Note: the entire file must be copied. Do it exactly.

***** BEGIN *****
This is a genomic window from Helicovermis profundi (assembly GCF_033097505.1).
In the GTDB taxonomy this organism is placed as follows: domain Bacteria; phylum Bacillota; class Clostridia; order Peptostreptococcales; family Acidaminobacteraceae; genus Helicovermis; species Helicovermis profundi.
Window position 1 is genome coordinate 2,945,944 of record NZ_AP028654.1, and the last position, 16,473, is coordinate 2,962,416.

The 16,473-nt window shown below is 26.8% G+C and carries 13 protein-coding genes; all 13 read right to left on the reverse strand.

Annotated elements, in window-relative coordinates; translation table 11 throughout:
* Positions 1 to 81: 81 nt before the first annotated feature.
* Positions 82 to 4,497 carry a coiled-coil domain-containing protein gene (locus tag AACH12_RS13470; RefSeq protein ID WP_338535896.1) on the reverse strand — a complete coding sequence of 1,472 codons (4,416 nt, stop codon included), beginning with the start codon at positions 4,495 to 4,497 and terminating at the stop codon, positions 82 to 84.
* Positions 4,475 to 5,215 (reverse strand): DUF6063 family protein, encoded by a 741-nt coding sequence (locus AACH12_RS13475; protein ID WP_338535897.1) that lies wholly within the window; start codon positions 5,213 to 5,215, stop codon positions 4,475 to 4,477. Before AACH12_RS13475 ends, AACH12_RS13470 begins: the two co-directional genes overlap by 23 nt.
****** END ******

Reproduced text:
This is a genomic window from Helicovermis profundi (assembly GCF_033097505.1).
In the GTDB taxonomy this organism is placed as follows: domain Bacteria; phylum Bacillota; class Clostridia; order Peptostreptococcales; family Acidaminobacteraceae; genus Helicovermis; species Helicovermis profundi.
Window position 1 is genome coordinate 2,945,944 of record NZ_AP028654.1, and the last position, 16,473, is coordinate 2,962,416.

The 16,473-nt window shown below is 26.8% G+C and carries 13 protein-coding genes; all 13 read right to left on the reverse strand.

Annotated elements, in window-relative coordinates; translation table 11 throughout:
* Positions 1 to 81: 81 nt before the first annotated feature.
* Positions 82 to 4,497 carry a coiled-coil domain-containing protein gene (locus tag AACH12_RS13470; RefSeq protein ID WP_338535896.1) on the reverse strand — a complete coding sequence of 1,472 codons (4,416 nt, stop codon included), beginning with the start codon at positions 4,495 to 4,497 and terminating at the stop codon, positions 82 to 84.
* Positions 4,475 to 5,215 (reverse strand): DUF6063 family protein, encoded by a 741-nt coding sequence (locus AACH12_RS13475; protein ID WP_338535897.1) that lies wholly within the window; start codon positions 5,213 to 5,215, stop codon positions 4,475 to 4,477. Before AACH12_RS13475 ends, AACH12_RS13470 begins: the two co-directional genes overlap by 23 nt.